US House rejects cellphone tracking measure

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This month, a government industry group studying the safety of personal electronic devices on planes will deliver its findings and recommendations to the Federal Aviation Administration. The report may lead to looser rules on e-readers and similar devices on planes.

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TOPEKA, Kan. (AP) _ The U.S. House has voted down legislation that would require cellphone carriers to provide call location information to law enforcement in dire situations without a search warrant.

The Topeka Capital-Journal reports that the measure rejected Monday is similar to laws enacted in more than 20 states since the 2007 abduction and murder of 18-year-old Kelsey Smith, of Overland Park, Kansas. Cellphone signals helped lead police to her body in a wooded area of Missouri four days after her abduction from a Target store parking lot.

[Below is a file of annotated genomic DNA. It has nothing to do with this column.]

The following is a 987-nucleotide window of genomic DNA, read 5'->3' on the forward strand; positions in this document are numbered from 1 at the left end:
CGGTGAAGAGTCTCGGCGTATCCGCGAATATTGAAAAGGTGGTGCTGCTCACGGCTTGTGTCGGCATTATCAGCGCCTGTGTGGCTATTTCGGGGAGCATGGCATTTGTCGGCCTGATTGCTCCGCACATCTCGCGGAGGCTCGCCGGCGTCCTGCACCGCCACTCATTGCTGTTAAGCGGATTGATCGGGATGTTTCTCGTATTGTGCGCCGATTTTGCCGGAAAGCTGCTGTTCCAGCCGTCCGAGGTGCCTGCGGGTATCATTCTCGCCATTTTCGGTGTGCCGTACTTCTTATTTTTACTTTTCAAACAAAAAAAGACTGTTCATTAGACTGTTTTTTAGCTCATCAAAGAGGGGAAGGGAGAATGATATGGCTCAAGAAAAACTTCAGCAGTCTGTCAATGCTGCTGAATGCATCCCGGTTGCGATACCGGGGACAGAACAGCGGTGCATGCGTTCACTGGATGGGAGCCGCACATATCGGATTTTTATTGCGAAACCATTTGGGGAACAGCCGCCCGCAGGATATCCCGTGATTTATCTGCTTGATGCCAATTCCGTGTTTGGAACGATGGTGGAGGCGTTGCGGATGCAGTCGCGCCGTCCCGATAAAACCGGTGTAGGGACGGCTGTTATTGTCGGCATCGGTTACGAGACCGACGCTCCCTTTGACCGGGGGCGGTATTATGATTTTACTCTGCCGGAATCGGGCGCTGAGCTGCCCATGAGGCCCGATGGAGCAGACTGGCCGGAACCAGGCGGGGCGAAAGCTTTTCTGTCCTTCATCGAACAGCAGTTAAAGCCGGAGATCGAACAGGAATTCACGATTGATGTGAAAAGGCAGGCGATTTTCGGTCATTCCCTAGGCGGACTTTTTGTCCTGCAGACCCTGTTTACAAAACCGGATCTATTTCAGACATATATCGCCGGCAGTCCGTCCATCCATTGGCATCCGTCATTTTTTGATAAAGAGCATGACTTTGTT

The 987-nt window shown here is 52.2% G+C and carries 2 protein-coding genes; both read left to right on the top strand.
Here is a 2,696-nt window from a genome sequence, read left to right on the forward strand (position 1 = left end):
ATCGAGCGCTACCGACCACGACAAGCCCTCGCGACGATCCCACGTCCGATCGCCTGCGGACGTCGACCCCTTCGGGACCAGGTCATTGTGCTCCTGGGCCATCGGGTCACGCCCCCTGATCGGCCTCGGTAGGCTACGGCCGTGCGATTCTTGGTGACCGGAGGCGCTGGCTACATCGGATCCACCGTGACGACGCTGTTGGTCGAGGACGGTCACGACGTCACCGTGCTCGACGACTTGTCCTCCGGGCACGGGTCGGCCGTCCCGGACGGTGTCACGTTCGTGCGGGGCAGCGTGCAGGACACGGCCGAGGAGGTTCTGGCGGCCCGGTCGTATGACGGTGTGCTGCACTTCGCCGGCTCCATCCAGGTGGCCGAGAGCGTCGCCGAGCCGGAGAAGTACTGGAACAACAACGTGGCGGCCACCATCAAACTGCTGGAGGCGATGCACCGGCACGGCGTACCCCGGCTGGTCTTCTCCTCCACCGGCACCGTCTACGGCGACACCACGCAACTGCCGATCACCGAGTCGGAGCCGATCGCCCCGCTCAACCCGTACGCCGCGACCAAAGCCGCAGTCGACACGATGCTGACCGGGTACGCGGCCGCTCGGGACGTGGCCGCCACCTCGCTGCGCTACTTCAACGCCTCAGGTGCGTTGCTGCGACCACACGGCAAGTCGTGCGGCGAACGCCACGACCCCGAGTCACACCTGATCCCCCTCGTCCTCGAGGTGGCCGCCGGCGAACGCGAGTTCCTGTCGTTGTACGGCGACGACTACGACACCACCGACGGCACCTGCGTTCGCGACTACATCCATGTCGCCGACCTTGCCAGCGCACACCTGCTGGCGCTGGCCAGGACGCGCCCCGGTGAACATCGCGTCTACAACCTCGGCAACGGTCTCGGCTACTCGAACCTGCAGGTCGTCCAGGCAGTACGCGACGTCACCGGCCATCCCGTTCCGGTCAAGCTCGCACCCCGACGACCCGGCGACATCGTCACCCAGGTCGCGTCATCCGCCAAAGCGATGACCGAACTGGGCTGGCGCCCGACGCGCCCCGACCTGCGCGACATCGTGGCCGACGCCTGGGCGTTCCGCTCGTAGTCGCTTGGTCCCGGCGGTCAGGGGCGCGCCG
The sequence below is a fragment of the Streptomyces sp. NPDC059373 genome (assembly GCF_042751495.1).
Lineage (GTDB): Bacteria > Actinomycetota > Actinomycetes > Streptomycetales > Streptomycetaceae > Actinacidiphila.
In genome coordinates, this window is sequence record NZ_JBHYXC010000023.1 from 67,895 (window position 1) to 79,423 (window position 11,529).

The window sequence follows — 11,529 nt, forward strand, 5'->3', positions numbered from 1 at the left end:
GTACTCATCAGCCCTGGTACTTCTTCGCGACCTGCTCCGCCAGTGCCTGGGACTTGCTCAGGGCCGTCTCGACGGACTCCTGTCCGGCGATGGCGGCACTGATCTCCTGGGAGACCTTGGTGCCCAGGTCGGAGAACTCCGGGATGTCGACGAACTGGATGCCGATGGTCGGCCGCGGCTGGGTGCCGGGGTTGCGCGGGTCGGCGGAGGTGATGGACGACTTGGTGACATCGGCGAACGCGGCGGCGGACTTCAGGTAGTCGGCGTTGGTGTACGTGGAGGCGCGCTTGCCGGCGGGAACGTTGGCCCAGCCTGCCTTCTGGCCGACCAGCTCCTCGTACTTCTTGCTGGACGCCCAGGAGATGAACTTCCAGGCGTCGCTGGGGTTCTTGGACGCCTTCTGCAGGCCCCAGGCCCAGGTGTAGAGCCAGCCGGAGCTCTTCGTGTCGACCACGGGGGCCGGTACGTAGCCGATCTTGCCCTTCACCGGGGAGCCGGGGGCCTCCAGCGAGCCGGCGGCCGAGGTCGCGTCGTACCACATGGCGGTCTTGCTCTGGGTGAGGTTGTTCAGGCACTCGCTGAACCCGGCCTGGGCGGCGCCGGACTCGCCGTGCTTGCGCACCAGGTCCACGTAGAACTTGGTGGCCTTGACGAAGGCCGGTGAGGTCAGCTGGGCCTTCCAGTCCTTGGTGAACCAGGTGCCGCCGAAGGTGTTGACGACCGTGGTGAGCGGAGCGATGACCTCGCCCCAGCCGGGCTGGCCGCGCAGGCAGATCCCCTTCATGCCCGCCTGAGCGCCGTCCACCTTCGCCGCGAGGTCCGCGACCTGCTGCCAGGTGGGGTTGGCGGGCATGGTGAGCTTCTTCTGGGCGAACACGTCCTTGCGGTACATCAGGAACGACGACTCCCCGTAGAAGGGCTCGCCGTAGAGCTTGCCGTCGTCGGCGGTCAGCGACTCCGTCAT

Smith’s parents have pointed to a delay in getting their daughter’s cellphone provider to cooperate with police. The couple has said they don’t believe their daughter’s life would have been saved had the information been released quicker, but they say it could help others.

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